Creative Speech in the Main Lessons

Introducing Renate Millonig’s New NESA Course run by Sydney Rudolf Steiner College

Speech and Drama practitioner, Renate Millonig, has just recently run a fantastic, newly devised 8 hour NESA course, Creative Speech in the Main Lessons, for participants at the DE02 Foundations in Rudolf Steiner Education intensive Seminar. 

Here, we get behind the scenes with Renate and explore her background, her practice and inspirations. 

Q & A with Renate Millonig and the College Education Coordinator, Emilia Salgado 

Q: Tell us about your training…what were the highlights?

A: I trained in Sydney at the Harkness Studio over four years, luckily working closely with Mechthild Harkness. She was an extraordinary artist, so this was an obvious highlight. The training involved a year of epic poetry, a year of drama, a year of lyric poetry, then all three styles of speaking in the fourth year. Eurythmy, Greek gymnastics, performance and improvisation were staples. After training and intensive work performing over some years, I was asked to assist at the studio to teach — a big ask to follow in Mechthild’s footsteps, but it was a fabulous challenge. I travelled overseas and taught at the London School of Speech Formation, another wonderful highlight.

Q: What work did you do in China? It certainly looks fun!

A: Last October I spent 12 days teaching 100 Steiner kindergarten teachers with Daniel Stokes – an American Waldorf teacher and dramaturg who trained with me at the studio – and who also had 100 students to teach. We had 50 students per class – luckily with a translator. We worked with the sounds, the senses and creating verses for children.

 Q: You’ve got a wonderfully engaging teaching style. Our DE02 Foundation students raved about you. Why do you enjoy teaching?

Thank you, that’s wonderful! For me Steiner’s creative speech and drama brings together a deeply rich inquiry and application of an art that I have come to love. It is easy to want to share such an extraordinary research, as what is required as a speaker and actor is every part of our being human! It requires working with the whole body, our intelligence, feelings, imagination, working right into the will – and is such fun to both facilitate and perform. Ease, lightness and working with the infinite are keys for working with the speech and drama.

Q: Teachers are often time poor and pulled in all directions. How does having Creative Speech training help them in their day-to-day teaching? 

 A: It’s very important teachers have some training in order to come to love and learn from the sounds of speech – which make up all languages and literature. Steiner asks the teacher/actor/lecturer to become conscious of the sounds of speech. Developing a practice of allowing the sounds to have their own qualities and liveliness. Think about curative eurythmy involving the sounds and you will find a connection.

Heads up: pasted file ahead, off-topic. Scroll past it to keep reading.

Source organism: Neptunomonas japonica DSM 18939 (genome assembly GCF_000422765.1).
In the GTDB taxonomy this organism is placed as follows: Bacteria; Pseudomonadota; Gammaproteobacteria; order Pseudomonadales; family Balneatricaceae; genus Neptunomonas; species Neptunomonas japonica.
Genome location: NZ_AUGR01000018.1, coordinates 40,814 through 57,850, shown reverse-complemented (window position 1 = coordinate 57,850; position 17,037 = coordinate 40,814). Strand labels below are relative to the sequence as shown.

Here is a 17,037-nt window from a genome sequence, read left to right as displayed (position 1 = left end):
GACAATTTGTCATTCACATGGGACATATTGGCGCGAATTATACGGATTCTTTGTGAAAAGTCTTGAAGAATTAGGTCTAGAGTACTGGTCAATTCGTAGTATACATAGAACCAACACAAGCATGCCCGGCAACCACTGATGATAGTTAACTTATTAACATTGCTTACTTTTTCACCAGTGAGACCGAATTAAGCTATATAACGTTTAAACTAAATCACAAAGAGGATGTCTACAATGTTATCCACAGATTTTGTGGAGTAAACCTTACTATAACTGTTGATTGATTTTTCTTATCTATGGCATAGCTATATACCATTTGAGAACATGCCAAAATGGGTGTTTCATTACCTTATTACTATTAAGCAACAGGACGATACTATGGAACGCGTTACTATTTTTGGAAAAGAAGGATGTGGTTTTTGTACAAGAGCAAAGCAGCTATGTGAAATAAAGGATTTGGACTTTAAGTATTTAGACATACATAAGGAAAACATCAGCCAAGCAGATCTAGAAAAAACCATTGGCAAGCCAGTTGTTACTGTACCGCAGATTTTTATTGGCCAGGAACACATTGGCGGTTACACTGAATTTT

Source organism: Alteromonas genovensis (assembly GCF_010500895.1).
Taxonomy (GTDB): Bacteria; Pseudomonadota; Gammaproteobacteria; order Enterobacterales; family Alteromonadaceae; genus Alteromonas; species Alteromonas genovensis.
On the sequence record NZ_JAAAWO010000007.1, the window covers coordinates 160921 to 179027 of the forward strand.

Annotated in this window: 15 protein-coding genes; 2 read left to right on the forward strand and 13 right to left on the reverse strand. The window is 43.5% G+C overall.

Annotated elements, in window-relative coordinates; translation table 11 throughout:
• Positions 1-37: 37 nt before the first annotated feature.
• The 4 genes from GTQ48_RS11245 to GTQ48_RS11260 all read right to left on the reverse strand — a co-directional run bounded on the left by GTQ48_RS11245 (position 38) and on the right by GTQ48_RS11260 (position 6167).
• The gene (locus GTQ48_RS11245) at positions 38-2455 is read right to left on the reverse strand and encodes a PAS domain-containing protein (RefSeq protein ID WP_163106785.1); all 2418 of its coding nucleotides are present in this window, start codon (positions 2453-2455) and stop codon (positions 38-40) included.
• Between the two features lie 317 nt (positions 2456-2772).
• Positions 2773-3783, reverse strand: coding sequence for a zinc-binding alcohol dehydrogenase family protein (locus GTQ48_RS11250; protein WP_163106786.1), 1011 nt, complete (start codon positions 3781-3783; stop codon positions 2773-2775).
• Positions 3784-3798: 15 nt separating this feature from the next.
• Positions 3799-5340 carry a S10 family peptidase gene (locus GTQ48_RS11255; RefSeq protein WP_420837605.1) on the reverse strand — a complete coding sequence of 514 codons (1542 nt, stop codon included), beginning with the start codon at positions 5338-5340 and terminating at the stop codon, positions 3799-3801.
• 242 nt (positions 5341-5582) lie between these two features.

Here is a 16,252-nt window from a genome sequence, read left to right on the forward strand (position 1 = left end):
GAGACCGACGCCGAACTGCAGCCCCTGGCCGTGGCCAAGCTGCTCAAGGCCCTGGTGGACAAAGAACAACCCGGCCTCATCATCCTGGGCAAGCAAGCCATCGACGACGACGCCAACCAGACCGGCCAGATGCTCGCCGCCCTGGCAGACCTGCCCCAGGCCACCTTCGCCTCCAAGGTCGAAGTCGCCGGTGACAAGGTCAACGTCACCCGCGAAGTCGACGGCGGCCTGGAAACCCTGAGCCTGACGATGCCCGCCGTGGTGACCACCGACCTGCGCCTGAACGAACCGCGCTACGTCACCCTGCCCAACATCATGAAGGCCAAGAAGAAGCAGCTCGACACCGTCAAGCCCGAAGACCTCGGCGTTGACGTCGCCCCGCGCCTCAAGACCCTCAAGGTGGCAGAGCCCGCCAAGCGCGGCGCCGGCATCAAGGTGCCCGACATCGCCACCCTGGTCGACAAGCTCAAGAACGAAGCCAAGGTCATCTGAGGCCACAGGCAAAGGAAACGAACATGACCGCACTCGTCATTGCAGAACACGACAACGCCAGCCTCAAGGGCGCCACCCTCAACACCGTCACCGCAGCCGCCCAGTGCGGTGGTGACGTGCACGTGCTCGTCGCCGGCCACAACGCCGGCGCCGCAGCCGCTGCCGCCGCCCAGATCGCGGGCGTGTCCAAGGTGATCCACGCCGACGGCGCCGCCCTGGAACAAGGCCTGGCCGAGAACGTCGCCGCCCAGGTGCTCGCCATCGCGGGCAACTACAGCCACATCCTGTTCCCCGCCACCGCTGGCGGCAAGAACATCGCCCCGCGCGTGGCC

Speaking ‘artistically’ as Steiner encouraged is necessary to bring to the classroom as it has huge impacts on the lives of the children. Children develop expressive qualities from hearing beautiful speaking. Listening to rich and finely framed language structures facilitates subtle complexities of thought. These are just a few of the many benefits of working artistically with speech.

Q: Steiner had a lot to say about creative speech. Can you distil some of his writing into one amazing gem? I know that’s tough…

A:  He said,
“The sounds themselves are our teachers, they will be the best teachers we will ever have.”

Q: Working with the Steiner curriculum was your latest project, compiling a booklet with main lesson verse that supports teachers delivering the curriculum. Which poets did you include?

A: Pablo Neruda is a sublime Chilean poet who plays with the word, distilling sensual, visceral earthy imagery with sublime echoes. We worked with an excerpt from Neruda’s ‘Memoirs’ about the Word – which is a rollocking feast of imagery and verbs that is fabulous to speak – the sounds come alive.  We spoke Shakespeare’s ‘Speak the speech…(Hamlet) in between our exploration of Greekgymnastic exercises: running, leaping, wrestling, discus and javelin – truly a sublime, succinct piece about ‘…suiting the action to the word, the word to the action’ which is fundamental for the actor. We also included Walter de la Mare, Emily Dickinson, Christina Rosetti, Tennyson and William Blake, among others.

Q: What’s your favourite poem? Is there one?

A: Lately it has been a Neruda poem called ‘Keeping Quiet’ – it has a theme about silence and coming closer to nature and our nature. I will be starting a Masters next year which is due to research and combine Steiner’s Creative Speech and Drama with the silences of Japanese Noh theatre.  I love these lines in the poem:

 ‘if only we could just stop for one moment, and listen

fishermen in the cold sea would not harm whales,

and the man gathering salt would look at his hurt hands‘.

Thank you Renate. It has been a real pleasure having you work with our Foundation in Rudolf Steiner (DE02) students. You’ve got so much to share. 

Renate’s course, Creative Speech in the Main Lessons, can be run at any school with at least 10 participants or get in touch with the College if you’d like at attend next year’s course at Glenaeon in the Sept-Oct 2020 break. Participants receive a great booklet with verse for 5 main lessons in the Curriculum.

For bookings or to express your interest, please call the Sydney Rudolf Steiner College on (02) 9261 4001.